2. Keep the daytime temperatures within the 72 – 80 degrees Fahrenheit range. If temperatures exceed 84 – 85 degrees Fahrenheit, this will lead to the death of the captive poison frog within only a matter of a few hours. At night, temperatures can be allowed to drop down to about 60 – 65 degrees Fahrenheit (but not any lower!).

3. Whenever the temperature within the room where the poison dart frogs’ terrarium is placed is to get warmer, such as during the summer season, caregivers must remember to keep a close eye on the temperatures within the enclosure, too. Because of the lighting on the tank, the temperature within the terrarium can sometimes easily exceed the optimal rates, provided the room temperatures are to rise above the average, so monitoring and adjusting as needed is crucial.

4. Poison frogs do not have any special lighting requirements, as they only need as much light as to be able to see their food. For a 10- and up to 20-gallon tank, just about any suitable daylight reptile lamp will do the trick. In particular, caregivers want to look for a 20-watt fluorescent bulb in the daylight color spectrum.

5. Mind that brighter lighting can be beneficial to help live plants within the enclosure do better. Also, brighter lighting will certainly enhance the terrarium’s aesthetic appeal.

6. For brighter lighting, keepers are strongly recommended to opt for CFL light bulbs (“CFL” stands for “compact fluorescent lights”). Alternatively, T-5 fluorescent lights can make a wonderful option.

7. With CFLs and T-5s alike, suitable fixtures with reflectors that will help to properly maximize the light that gets into the enclosure should be utilized, too.

8. For a 20-gallon tank, caregivers need at least two 20-watt T-5 bulbs or a single 55-watt CFL bulb in the daylight color spectrum. Remember that you will need to switch to higher wattage for larger enclosures.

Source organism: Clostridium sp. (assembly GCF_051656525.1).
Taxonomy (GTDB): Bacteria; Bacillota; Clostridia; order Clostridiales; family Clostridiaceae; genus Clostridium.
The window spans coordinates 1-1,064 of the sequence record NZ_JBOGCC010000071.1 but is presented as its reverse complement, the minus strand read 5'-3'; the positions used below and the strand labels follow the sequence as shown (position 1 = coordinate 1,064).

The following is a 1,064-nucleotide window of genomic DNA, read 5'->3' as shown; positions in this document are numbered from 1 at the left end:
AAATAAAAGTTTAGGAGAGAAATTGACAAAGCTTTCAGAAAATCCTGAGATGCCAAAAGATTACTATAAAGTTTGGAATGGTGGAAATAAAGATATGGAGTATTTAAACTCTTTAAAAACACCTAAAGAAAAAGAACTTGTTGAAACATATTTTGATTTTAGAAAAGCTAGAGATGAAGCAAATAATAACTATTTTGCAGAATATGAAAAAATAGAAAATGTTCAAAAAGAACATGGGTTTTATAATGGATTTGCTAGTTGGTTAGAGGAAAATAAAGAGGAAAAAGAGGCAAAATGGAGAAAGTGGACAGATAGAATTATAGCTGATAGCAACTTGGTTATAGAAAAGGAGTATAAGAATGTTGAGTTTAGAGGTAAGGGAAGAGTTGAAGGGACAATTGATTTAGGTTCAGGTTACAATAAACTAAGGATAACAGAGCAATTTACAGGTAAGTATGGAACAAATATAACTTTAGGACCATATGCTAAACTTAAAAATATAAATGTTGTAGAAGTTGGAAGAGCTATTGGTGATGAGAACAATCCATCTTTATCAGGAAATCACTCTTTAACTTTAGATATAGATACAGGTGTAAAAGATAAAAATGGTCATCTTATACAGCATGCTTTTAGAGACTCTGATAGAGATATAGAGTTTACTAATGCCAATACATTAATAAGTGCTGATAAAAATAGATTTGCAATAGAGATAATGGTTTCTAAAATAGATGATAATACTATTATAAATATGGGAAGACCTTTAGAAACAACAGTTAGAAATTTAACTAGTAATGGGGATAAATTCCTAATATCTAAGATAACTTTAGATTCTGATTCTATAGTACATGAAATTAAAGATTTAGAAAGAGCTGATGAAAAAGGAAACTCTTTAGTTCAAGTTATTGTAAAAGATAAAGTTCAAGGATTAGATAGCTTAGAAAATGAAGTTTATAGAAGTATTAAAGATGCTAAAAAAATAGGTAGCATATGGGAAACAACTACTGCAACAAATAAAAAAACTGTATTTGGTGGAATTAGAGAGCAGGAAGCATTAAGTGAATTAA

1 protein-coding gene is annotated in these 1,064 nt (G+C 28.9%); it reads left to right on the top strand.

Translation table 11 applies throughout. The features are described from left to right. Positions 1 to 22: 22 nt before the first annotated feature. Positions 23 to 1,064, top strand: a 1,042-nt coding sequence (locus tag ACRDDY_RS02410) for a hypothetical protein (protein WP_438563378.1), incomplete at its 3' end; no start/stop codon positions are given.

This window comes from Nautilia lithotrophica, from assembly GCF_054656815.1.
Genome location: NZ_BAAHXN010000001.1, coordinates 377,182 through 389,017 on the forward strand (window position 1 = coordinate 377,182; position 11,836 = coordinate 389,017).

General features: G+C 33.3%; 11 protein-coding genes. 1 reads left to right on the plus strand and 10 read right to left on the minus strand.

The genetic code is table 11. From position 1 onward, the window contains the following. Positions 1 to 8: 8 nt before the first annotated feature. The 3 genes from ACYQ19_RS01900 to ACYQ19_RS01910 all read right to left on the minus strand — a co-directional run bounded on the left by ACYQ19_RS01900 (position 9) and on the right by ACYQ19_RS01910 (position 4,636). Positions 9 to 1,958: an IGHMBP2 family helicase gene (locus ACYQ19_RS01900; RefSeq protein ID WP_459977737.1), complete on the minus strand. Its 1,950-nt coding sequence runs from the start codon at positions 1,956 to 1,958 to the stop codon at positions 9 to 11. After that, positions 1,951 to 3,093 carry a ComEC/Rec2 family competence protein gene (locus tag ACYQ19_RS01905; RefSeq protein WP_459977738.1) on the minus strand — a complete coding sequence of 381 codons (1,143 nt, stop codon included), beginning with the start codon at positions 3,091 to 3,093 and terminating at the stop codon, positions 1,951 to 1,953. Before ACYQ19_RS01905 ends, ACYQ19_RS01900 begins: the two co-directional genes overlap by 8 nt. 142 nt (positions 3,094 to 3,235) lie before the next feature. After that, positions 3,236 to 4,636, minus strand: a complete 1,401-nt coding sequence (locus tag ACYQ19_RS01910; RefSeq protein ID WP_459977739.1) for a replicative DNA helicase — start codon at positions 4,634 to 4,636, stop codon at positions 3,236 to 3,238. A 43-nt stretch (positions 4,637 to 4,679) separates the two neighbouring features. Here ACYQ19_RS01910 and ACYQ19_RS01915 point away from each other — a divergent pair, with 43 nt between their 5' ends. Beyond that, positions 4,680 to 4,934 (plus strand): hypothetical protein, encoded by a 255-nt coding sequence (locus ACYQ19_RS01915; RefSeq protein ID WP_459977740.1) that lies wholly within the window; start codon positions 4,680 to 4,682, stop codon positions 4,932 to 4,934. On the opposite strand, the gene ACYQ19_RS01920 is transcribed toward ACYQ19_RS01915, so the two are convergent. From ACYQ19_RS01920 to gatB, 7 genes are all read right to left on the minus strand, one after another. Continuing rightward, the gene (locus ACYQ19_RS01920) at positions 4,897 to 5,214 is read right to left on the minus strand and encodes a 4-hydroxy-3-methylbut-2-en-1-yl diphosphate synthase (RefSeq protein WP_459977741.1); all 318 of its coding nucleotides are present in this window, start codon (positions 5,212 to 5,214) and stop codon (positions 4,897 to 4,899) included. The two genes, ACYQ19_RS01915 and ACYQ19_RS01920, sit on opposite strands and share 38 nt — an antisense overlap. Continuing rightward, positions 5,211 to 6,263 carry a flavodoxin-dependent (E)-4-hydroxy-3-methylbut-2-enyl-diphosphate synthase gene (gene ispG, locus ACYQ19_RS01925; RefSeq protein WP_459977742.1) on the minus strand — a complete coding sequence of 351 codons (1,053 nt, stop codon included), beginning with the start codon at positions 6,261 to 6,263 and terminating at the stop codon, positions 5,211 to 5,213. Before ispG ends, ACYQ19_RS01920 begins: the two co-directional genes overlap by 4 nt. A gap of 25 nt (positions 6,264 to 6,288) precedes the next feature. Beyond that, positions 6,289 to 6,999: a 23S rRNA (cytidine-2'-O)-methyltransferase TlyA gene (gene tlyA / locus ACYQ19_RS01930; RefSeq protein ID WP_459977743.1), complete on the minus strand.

9. Not the least, LED lighting is considered extremely useful for taking the best care of poison dart frogs in captivity. The LED lighting is nonetheless beneficial to sustaining the live plants within the terrarium without high, unwanted energy and heat output.

10. If poison frogs’ caregivers are to opt for brighter lighting as described above, and not for a single 20-watt fluorescent bulb, then both miniature orchids and bromeliads can be sustained within the enclosure without much of a fuss.

11. Ultimately, if the keepers are to utilize high-output, bright lighting, then it is a must to combat the excess heat produced by these bulbs. For this purpose, cooling fans make a wonderful option.

12. At any cost, avoid incandescent bulb lighting. This type of lighting will overheat the enclosure at some point, possibly leading to lethal consequences for the poison frogs.

Diet

Scientists believe that the way poison frogs acquire their toxicity in the wild for the purpose of defending against predators is by the plant poisons they assimilate after ingesting insects found in the rainforests. The poison dart frog species that possess higher toxicity are considered to derive it from their diet rich in mites, ants, and termites.

However, other species of poison frogs that are known to have only low to no amounts of toxicity at all are known to feed on a significantly larger variety of prey, exhibiting cryptic coloration as a result of their far more varied diet.

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Eating Habits

1. Poison frogs are exclusively insectivores. Therefore, their feeding routine consists of only small live insects.

2. For captive poison frogs, caregivers can provide a variety of insects. The two most widely used types include crickets and flightless fruit flies, with flightless fruit flies best to be used as the primary food source for these unique amphibians.

3. In order for caregivers to culture flightless fruit flies, this practice should only require as little as a few minutes of work every couple of weeks or so. Since culturing flightless fruit flies is fairly easy, and with the needed supplies being rather inexpensive, it is highly recommended that poison frog keepers are to do their proper research and culture these insects as extremely useful and beneficial food items, especially with a mind to the health and well-being of poison dart frogs in the long run.

4. Crickets are also a wonderful food item for poison frogs raised in captivity. However, there are certain challenges related to feeding crickets as the primary source of food for Dendrobatidae, as it is often the case that most of the pet stores do not offer crickets that are small enough in size. Another challenge is that crickets grow very quickly in a fairly short period of time, therefore, becoming too large to feed to poison dart frogs.

5. All insects that are to be fed to captive poison frogs must be dusted with a good-quality vitamin and calcium supplement.